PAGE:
000174697 001__ 174697
000174697 005__ 20190509132417.0
000174697 0247_ $$2doi$$a10.5075/epfl-thesis-5332
000174697 02470 $$2urn$$aurn:nbn:ch:bel-epfl-thesis5332-9
000174697 02471 $$2nebis$$a6883242
000174697 037__ $$aTHESIS
000174697 041__ $$aeng
000174697 088__ $$a5332
000174697 245__ $$aPractical Network Tomography
000174697 269__ $$a2012
000174697 260__ $$bEPFL$$c2012$$aLausanne
000174697 300__ $$a160
000174697 336__ $$aTheses
000174697 520__ $$aIn this thesis, we investigate methods for the practical  and accurate localization of Internet performance problems.  The methods we propose belong to the field of network loss  tomography, that is, they infer the loss characteristics of  links from end-to-end measurements. The existing versions of  the problem of network loss tomography are ill-posed, hence,  tomographic algorithms that attempt to solve them resort to  making various assumptions, and as these assumptions do not  usually hold in practice, the information provided by the  algorithms might be inaccurate. We argue, therefore, for  tomographic algorithms that work under weak, realistic  assumptions. We first propose an algorithm that infers the loss rates  of network links from end-to-end measurements. Inspired by  previous work, we design an algorithm that gains initial  information about the network by computing the variances of  links' loss rates and by using these variances as an  indication of the congestion level of links, i.e., the more  congested the link, the higher the variance of its loss rate.  Its novelty lies in the way it uses this information –  to identify and characterize the maximum set of links whose  loss rates can be accurately inferred from end-to-end  measurements. We show that our algorithm performs  significantly better than the existing alternatives, and that  this advantage increases with the number of congested links  in the network. Furthermore, we validate its performance by  using an "Internet tomographer" that runs on a real  testbed. Second, we show that it is feasible to perform network  loss tomography in the presence of "link correlations," i.e.,  when the losses that occur on one link might depend on the  losses that occur on other links in the network. More  precisely, we formally derive the necessary and sufficient  condition under which the probability that each set of links  is congested is statistically identifiable from end-to-end  measurements even in the presence of link correlations. In  doing so, we challenge one of the popular assumptions in  network loss tomography, specifically, the assumption that  all links are independent. The model we propose assumes we  know which links are most likely to be correlated, but it  does not assume any knowledge about the nature or the degree  of their correlations. In practice, we consider that all  links in the same local area network or the same  administrative domain are potentially correlated, because  they could be sharing physical links, network equipment, or  even management processes. Finally, we design a practical algorithm that solves  "Congestion Probability Inference" even in the presence of  link correlations, i.e., it infers the probability that each  set of links is congested even when the losses that occur on  one link might depend on the losses that occur on other links  in the network. We model Congestion Probability Inference as  a system of linear equations where each equation corresponds  to a set of paths. Because it is infeasible to consider an  equation for each set of paths in the network, our algorithm  finds the maximum number of linearly independent equations by  selecting particular sets of paths based on our theoretical  results. On the one hand, the information provided by our  algorithm is less than that provided by the existing  alternatives that infer either the loss rates or the  congestion statuses of links, i.e., we only learn how often  each set of links is congested, as opposed to how many  packets were lost at each link, or to which particular links  were congested when. On the other hand, this information is  more useful in practice because our algorithm works under  assumptions weaker than those required by the existing  alternatives, and we experimentally show that it is accurate  under challenging network conditions such as non-stationary  network dynamics and sparse topologies.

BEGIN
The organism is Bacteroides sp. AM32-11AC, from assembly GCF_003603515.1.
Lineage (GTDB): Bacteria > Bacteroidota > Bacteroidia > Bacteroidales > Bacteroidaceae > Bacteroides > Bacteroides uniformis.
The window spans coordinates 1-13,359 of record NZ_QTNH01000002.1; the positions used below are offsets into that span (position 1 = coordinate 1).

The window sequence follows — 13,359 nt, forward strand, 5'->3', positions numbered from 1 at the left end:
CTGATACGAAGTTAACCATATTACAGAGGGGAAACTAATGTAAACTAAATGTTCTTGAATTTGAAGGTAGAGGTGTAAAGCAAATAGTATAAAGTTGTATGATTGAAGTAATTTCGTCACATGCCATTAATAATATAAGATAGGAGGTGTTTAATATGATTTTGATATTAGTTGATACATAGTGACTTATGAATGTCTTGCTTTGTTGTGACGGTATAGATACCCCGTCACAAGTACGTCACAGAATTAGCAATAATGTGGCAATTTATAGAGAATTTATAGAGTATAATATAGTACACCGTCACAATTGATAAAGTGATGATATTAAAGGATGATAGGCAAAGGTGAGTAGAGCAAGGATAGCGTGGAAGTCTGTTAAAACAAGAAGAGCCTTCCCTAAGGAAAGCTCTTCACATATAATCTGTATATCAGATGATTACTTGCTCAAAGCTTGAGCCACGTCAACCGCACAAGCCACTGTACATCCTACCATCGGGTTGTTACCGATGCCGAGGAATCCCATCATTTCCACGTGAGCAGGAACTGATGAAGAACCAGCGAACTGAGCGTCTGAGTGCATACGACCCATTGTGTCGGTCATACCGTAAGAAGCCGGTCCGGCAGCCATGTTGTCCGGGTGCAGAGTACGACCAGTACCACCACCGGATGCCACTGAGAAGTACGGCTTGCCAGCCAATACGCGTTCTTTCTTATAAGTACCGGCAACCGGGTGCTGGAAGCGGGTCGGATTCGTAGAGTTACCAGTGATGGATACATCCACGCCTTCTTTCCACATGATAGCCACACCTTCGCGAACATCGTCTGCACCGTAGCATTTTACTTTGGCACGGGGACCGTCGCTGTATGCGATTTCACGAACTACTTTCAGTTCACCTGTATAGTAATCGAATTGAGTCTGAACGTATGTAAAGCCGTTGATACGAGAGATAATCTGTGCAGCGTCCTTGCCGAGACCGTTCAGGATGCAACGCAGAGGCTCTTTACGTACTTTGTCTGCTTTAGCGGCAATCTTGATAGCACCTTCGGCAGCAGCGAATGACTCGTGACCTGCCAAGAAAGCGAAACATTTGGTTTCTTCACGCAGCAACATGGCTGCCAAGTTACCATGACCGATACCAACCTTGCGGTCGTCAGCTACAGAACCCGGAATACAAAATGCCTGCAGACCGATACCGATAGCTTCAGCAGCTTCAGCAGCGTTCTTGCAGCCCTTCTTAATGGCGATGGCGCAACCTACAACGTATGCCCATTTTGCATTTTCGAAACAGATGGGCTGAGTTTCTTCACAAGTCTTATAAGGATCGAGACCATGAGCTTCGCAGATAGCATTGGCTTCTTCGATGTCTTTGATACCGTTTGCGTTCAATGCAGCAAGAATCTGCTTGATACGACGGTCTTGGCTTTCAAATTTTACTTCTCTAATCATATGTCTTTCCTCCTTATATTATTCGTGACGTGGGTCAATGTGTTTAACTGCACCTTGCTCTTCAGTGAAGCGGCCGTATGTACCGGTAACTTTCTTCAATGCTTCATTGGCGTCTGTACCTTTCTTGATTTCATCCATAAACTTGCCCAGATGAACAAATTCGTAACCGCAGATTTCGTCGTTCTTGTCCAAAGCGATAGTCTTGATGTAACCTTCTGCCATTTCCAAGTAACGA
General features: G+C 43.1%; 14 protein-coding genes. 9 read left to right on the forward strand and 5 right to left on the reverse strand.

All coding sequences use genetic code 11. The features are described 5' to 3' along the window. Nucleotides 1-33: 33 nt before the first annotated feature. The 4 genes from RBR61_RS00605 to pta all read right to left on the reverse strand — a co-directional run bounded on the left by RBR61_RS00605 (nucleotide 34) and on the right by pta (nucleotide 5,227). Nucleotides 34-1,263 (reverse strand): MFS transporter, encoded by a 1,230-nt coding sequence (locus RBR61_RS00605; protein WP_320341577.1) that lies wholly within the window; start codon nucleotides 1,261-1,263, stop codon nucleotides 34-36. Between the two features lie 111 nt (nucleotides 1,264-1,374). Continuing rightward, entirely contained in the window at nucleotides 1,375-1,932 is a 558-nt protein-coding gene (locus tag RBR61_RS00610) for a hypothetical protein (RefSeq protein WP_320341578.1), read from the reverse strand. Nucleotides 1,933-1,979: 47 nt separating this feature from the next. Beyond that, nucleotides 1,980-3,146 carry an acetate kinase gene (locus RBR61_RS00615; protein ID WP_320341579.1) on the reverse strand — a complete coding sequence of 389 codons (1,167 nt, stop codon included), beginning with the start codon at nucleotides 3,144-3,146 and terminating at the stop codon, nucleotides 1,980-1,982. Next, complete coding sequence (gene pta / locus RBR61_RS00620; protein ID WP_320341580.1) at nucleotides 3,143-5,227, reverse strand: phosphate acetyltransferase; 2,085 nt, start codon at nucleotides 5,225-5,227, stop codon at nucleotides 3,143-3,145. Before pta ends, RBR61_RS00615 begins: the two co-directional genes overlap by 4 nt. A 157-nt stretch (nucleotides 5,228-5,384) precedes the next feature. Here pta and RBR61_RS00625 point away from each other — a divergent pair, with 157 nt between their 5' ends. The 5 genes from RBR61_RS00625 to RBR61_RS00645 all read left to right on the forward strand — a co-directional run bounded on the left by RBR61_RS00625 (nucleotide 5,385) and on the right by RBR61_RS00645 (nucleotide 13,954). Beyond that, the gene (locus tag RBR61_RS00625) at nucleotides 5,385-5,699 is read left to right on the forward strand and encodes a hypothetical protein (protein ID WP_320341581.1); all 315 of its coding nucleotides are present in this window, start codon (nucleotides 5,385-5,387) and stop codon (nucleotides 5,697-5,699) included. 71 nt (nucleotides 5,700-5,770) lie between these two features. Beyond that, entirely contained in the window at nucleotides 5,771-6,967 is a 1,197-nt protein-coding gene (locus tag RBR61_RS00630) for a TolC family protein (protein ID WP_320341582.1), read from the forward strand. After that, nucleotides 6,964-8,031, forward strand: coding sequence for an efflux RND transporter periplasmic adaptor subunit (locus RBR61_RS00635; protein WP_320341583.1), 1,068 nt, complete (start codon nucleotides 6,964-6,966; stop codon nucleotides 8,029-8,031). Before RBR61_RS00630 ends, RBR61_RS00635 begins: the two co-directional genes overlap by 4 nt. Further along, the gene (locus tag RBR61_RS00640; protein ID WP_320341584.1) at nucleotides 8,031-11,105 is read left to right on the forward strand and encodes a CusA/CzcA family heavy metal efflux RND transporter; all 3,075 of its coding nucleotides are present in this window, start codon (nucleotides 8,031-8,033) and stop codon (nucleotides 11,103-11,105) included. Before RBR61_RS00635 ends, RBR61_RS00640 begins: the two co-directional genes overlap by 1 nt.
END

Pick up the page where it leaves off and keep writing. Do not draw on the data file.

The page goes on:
000174697 6531_ $$aNetwork Loss Tomography
000174697 6531_ $$aNetwork Measurements
000174697 6531_ $$aNetwork Monitoring
000174697 6531_ $$aLink-loss Inference
000174697 6531_ $$aCongestion Probability
000174697 6531_ $$aCorrelated Links
000174697 700__ $$aGhita, Denisa Gabriela
000174697 720_2 $$aThiran, Patrick$$edir.$$g103925$$0240373
000174697 720_2 $$aArgyraki, Katerina$$edir.$$g176638$$0243542
000174697 8564_ $$uhttps://infoscience.epfl.ch/record/174697/files/EPFL_TH5332.pdf$$zTexte intégral / Full text$$s1154603$$yTexte intégral / Full text
000174697 909C0 $$xU10431$$0252454$$pLCA3
000174697 909C0 $$xU12550$$0252412$$pNAL
000174697 909CO $$ooai:infoscience.tind.io:174697$$qDOI2$$qGLOBAL_SET$$pthesis$$pthesis-bn2018$$pDOI$$pIC
000174697 918__ $$dEDIC2005-2015$$cIIF$$aIC
000174697 919__ $$aLCA3
000174697 919__ $$aNAL
000174697 920__ $$b2012
000174697 970__ $$a5332/THESES
000174697 973__ $$sPUBLISHED$$aEPFL
000174697 980__ $$aTHESIS